]. Further, research has found that home-based interventions reduce asthma symptoms and emergency visits [

      Brown JV, Bakeman R, Celano MP, Demi AS, Kobrynski L, Wilson SR. Home-based asthma education of young low-income children and their families. J Pediatr Psychol. 27(8):2002, 677–88.

      ,

      Canino G, Vila D, Normand S-LT, Acosta-Perez E, Ramirez R, Garcia P, Rand C. Reducing asthma health disparities in poor Puerto Rican children: the effectiveness of a culturally tailored family intervention. J Allergy Clin Immunol. 2008; doi:10.1016/j.jaci.2007.10.022.

      ].
      Despite these results, comprehensive meta-analyses of results across studies have concluded that education interventions, without additional interventions, are not sufficient for improving asthma management and health outcomes [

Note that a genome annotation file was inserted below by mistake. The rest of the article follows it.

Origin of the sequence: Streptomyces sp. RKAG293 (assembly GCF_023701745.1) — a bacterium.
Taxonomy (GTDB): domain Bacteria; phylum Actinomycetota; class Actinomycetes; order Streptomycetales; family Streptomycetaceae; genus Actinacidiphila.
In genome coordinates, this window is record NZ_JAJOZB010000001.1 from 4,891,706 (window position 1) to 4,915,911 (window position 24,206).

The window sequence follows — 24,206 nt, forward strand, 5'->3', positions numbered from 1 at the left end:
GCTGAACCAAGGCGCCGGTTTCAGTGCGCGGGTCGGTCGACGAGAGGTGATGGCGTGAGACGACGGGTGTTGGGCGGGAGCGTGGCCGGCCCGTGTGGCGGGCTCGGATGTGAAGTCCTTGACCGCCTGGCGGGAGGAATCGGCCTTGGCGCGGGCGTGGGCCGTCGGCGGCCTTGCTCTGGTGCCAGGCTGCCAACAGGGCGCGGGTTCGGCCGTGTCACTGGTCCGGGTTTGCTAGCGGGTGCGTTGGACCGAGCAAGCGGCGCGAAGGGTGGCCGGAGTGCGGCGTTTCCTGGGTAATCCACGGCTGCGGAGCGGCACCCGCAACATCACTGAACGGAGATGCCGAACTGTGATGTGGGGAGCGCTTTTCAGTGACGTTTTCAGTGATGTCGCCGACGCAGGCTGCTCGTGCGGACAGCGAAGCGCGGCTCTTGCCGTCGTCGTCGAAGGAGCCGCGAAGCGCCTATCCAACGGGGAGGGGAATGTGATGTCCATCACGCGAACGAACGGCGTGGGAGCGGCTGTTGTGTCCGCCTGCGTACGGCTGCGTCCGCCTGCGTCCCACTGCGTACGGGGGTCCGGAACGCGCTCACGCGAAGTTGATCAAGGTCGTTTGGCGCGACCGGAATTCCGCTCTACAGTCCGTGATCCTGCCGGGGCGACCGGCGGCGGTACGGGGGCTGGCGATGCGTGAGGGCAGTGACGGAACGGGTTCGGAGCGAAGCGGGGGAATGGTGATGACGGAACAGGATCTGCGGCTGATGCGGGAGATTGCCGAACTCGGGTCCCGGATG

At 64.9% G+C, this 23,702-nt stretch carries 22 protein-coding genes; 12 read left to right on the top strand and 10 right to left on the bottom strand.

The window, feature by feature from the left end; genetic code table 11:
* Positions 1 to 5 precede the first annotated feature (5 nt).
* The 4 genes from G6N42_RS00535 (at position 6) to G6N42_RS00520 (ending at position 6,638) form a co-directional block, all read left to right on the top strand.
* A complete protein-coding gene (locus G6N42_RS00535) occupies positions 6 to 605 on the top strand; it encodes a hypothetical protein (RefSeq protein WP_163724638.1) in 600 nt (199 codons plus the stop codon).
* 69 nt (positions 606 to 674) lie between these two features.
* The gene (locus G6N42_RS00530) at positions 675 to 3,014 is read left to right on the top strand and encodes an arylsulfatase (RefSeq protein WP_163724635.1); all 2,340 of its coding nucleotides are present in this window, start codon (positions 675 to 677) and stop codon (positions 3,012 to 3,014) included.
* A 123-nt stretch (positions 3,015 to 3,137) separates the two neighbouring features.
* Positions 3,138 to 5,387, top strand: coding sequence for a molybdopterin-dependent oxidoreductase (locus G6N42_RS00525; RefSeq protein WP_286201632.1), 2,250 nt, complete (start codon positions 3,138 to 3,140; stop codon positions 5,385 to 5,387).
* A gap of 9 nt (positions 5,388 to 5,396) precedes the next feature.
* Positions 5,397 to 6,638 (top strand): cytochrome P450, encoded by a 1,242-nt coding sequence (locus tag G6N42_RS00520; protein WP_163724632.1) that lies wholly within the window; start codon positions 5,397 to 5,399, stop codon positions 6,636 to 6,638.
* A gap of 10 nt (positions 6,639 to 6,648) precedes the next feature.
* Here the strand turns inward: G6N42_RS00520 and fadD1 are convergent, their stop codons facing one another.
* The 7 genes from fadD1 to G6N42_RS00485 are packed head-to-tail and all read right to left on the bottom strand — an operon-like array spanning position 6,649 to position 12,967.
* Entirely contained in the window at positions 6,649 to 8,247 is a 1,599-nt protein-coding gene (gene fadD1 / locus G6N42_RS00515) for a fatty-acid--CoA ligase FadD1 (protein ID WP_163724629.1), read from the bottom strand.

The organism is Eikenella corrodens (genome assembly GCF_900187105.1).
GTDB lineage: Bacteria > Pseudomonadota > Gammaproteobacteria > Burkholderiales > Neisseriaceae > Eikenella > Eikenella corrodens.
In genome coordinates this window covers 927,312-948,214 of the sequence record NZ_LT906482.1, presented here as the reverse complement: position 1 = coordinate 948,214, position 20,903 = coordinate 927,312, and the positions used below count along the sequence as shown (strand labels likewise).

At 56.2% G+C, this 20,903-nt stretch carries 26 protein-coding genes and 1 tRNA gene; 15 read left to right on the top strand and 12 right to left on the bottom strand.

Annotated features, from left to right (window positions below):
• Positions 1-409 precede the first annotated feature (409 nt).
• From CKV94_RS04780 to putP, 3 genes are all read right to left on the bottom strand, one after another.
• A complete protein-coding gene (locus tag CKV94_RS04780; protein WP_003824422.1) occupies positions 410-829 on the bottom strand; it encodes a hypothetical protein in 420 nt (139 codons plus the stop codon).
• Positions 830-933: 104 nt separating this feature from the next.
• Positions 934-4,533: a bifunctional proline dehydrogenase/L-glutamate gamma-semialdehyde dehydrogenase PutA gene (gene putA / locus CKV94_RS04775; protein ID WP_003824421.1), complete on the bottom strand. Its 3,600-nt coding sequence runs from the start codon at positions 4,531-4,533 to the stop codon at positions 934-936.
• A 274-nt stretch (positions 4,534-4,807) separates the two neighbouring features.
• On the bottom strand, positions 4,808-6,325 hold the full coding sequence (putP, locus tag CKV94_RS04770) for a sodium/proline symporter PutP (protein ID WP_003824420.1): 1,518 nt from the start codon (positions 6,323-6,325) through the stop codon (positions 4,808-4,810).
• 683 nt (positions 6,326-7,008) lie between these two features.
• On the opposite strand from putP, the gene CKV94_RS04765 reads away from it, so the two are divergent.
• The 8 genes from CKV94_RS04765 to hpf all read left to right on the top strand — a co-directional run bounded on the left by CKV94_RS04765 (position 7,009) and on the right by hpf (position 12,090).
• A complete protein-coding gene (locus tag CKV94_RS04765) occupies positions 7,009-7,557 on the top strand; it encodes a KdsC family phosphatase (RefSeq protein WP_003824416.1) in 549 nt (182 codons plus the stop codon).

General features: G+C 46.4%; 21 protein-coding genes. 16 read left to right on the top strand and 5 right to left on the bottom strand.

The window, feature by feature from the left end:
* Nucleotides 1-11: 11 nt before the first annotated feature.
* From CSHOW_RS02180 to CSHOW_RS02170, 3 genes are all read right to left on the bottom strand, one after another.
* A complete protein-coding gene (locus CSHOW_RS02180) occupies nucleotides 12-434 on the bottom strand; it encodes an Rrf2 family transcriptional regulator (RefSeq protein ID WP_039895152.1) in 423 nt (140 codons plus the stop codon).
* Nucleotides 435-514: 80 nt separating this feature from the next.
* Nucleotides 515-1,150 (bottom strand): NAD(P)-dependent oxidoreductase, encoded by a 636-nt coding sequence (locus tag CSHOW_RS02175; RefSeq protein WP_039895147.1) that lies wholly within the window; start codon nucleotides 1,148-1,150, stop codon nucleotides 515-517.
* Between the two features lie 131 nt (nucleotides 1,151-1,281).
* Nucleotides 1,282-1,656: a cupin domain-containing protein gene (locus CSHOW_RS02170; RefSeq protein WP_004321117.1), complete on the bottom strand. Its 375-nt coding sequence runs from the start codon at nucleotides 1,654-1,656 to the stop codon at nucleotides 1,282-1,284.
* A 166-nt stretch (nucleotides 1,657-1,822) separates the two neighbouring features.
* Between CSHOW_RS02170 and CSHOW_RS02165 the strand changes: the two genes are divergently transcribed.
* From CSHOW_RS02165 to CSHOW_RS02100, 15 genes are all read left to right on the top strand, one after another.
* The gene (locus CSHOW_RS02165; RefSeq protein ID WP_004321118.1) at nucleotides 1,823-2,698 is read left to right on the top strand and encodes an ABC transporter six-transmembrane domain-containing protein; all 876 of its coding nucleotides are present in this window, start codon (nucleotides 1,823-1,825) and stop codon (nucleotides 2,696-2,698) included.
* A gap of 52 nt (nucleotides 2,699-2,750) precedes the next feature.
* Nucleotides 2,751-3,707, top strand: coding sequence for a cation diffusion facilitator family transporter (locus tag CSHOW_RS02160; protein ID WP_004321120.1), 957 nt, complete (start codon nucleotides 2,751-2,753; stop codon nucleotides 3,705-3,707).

Clark SA, Calam R. The effectiveness of psychosocial interventions designed to improve health-related quality of life (HRQOL) amongst asthmatic children and their families: a systemic review. Qual Life Res. 2012; doi:10.1007/s11136-011-9996-2.

      ]. Investigations have shown that incorporating psychosocial interventions, such as behavioral or cognitive-behavioral interventions, into asthma education programs resulted in reduced asthma severity, reductions in emergency room visits [

      Chen SH, Huang JL, Yeh KW, Tsai YF. Interactive support interventions for caregivers of asthmatic children. J Asthma. 2013; doi:10.3109/02770903.2013.794236.

      ], reduced child depression, reduced children stress [

      Long KA, Ewing LJ, Cohen S, Skoner D, Gentile D, Koehrsen J, Howe C, Thompson AL, Rosen RK, Ganley M, Marsland AL. Preliminary evidence for the feasibility of a stress management intervention for 7- to 12-year-olds with asthma. J Asthma. 2011; doi:10.3109/02770903.2011.554941.